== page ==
I've just finished writing my next book, Better Than Before, about how we can make and break our habits. If you'd like to pre-order the book, click here.

Can a Vine Behave like an Olive Tree? No.

epictetusA vine cannot behave olively, nor an olive tree vinely—it is impossible, inconceivable. No more can a human being wholly efface his native disposition.

–Epictetus, Discourses, 2.20.18

This is what has struck me most in my study of habits. We can’t change our fundamental nature. We have to form the habits that work for us.

An Owl shouldn’t bother trying to form the habit of getting up early to exercise. A Moderator shouldn’t bother trying to form the habit of giving up sugar. A Sprinter shouldn’t both trying to form the habit of doing a little work each day, well before a deadline.

Those are great habits for Larks, Abstainers, and Marathoners. But there’s no magic, one-size-fits-all-solution for habits. Unfortunately.

An olive tree can’t act like a vine, and an Obliger won’t form habits the way that an Upholder will.

When we know ourselves, and figure out how to shape our habits to suit our native disposition–that’s when we succeed.

How about you? Have you ever found it much easier to form a habit when you changed your approach to be better suited to your nature? Your love (or dislike) of competition? Your love (or dislike) of spare decoration? Your love (or dislike) of bold changes?

You can pre-order my book about habit change, Better Than Before, here–but don’t worry, that’s not the actual cover of the book. Pre-orders really help a book, so if you’re inclined to buy it, I really appreciate a pre-order.

Video: For Habits, the Strategy of Abstaining, or, How To Be Free From French Fries.

I’m doing a video series in which I discuss the various strategies that we can use for habit-formation.

Habits are the invisible architecture of everyday life, and a significant element of happiness. If we have habits that work for us, we’re much more likely to be happy, healthy, productive, and creative. My forthcoming book, Better Than Before, describes the multiple strategies we can exploit to change our habits. To hear when it goes on sale, sign up here.

Today, I’m talking about the Strategy of Abstaining. This is one of my favorite strategies — but then, I’m a 100%, total Abstainer.

Abstainers find it far easier to give something up altogether than to indulge moderately. If they try to be moderate, they exhaust themselves debating, “Today, tomorrow?” “Does this time ‘count’?” “Don’t I deserve this?” etc. Once they’ve decided something is off-limits, they don’t think about it anymore.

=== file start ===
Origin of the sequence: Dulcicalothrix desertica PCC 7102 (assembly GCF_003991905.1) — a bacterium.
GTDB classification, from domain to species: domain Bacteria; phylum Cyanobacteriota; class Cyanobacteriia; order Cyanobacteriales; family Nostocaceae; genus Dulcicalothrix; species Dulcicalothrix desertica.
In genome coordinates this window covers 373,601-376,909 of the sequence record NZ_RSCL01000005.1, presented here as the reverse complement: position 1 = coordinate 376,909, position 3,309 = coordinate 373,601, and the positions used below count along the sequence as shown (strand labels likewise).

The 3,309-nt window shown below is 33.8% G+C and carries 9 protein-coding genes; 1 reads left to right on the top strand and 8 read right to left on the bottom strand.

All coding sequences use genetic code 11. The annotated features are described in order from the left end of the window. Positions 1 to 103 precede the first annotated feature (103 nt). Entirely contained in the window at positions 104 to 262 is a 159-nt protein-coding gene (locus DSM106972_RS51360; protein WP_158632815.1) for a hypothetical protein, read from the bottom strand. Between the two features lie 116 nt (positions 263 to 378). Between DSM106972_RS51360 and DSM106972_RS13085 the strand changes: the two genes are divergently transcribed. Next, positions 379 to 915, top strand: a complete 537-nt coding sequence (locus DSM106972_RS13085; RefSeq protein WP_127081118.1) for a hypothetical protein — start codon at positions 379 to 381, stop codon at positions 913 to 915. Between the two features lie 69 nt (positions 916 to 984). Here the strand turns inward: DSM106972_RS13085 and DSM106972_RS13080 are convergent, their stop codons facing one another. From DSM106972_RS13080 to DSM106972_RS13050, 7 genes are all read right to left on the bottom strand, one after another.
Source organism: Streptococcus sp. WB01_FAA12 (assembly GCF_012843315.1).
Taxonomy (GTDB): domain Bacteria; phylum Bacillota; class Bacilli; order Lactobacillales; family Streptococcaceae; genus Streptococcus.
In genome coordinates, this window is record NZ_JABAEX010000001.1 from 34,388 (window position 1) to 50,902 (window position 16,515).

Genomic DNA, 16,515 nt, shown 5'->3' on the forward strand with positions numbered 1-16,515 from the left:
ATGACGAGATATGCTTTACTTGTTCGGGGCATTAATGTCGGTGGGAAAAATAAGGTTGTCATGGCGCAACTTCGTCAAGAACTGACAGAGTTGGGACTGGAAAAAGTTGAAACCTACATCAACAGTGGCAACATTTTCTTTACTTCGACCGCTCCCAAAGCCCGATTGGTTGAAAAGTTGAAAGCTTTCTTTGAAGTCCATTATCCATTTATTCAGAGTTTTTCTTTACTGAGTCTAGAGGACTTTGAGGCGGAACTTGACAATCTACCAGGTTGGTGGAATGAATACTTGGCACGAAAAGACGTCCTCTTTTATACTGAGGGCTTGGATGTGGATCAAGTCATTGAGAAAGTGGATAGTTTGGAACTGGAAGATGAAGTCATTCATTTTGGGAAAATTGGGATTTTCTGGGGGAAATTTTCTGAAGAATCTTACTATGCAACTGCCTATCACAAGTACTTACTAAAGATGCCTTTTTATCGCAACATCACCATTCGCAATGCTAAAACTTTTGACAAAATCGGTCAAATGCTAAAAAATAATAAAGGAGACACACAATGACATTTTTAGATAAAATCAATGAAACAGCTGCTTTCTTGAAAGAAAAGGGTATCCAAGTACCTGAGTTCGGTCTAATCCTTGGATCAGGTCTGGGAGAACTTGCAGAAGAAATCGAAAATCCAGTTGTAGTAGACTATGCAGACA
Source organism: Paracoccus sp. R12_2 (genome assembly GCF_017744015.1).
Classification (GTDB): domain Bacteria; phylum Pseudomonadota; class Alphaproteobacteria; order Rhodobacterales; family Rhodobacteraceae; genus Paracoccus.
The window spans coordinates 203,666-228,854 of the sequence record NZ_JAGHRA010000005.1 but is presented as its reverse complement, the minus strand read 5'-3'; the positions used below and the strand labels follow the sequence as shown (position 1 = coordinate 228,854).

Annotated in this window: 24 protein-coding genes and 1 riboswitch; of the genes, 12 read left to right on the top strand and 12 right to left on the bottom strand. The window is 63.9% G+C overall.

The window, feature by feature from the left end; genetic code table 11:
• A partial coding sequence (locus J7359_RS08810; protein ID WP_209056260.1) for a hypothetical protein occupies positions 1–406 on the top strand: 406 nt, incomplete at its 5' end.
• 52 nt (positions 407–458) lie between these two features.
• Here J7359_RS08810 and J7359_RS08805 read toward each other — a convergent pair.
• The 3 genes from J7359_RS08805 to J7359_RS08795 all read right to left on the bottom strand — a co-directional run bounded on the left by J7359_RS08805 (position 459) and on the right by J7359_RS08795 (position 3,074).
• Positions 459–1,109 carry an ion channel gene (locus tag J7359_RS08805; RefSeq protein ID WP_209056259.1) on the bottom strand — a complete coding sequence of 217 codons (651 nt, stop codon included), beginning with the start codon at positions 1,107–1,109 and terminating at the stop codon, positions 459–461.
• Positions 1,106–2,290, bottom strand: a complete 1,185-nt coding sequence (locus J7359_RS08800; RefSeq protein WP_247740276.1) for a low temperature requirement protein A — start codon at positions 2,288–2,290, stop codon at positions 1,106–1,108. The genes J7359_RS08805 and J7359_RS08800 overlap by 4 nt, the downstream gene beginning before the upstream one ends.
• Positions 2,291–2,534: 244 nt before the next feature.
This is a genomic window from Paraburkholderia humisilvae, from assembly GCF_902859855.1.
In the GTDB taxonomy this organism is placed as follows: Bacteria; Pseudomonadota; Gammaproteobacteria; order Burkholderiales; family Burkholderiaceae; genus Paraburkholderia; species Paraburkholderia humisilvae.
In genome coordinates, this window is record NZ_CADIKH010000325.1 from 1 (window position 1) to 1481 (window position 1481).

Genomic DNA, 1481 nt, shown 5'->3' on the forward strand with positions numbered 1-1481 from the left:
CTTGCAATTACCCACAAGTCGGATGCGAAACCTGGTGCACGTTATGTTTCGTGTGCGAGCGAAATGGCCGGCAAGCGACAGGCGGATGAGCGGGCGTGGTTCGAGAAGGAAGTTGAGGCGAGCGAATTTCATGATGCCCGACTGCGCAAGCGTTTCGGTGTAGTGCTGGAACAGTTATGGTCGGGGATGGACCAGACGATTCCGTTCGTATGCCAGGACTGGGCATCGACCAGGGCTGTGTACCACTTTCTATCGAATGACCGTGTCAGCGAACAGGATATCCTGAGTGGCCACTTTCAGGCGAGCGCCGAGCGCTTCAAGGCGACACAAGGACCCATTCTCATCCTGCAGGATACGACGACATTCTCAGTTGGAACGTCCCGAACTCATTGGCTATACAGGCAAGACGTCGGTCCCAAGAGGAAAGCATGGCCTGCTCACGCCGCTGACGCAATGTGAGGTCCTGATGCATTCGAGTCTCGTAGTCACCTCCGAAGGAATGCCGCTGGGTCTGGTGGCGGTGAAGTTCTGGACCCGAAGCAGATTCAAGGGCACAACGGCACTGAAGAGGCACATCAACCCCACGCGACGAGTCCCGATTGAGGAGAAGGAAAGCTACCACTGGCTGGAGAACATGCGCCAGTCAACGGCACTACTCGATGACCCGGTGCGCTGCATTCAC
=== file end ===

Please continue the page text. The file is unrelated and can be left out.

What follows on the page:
Moderators, by contrast, feel trapped and rebellious if they try to abstain. They do better when they indulge sometimes, or a little bit.


If you’re having trouble figuring out your category, take this quiz.

Abstaining may sound rigid and hard, but for Abstainers, it’s easier than trying to be moderate

I have to tell this story about my sister the sage again, because I love it so much.

When I was identifying the concepts of “abstainers” and “moderators,” my sister was my model moderator. For instance, her weakness is French fries, and she told me that she couldn’t give up French fries, but she would eat only half an order, share an order with her husband, not order fries every time she went out to dinner, etc. Those are moderator strategies.

But to my astonishment, a few months ago, she told me, “You know what? I’m actually an abstainer. It turns out that it’s just easier to give something up altogether. “

But I know something else about my sister. While I find it easy to say “No,” “Stop,” or “Never” to myself, my sister is a person–and many people are like this–who does much better with positive resolutions. (I posted about this difference in Are you a “yes” resolver or a “no” resolver?) So I asked her how she was handling that issue. Because, after all, abstaining means saying “no.”

My sister is so brilliant with words.

She said to me, “You’re right, I can’t tell myself a negative. I have to make this a positive thing. So I tell myself, “Now I’m free from French fries.”

Free from French fries!

That’s exactly how abstaining feels to me. I’m free from decision-making, free from internal debate, free from guilt or anxiety.  That Halloween candy, that bread basket, that cookie plate at the meeting…they don’t tempt or distract me. It’s a Secret of Adulthood for Habits: I give myself limits to give myself freedom.

But the Strategy of Abstaining doesn’t work for Moderators.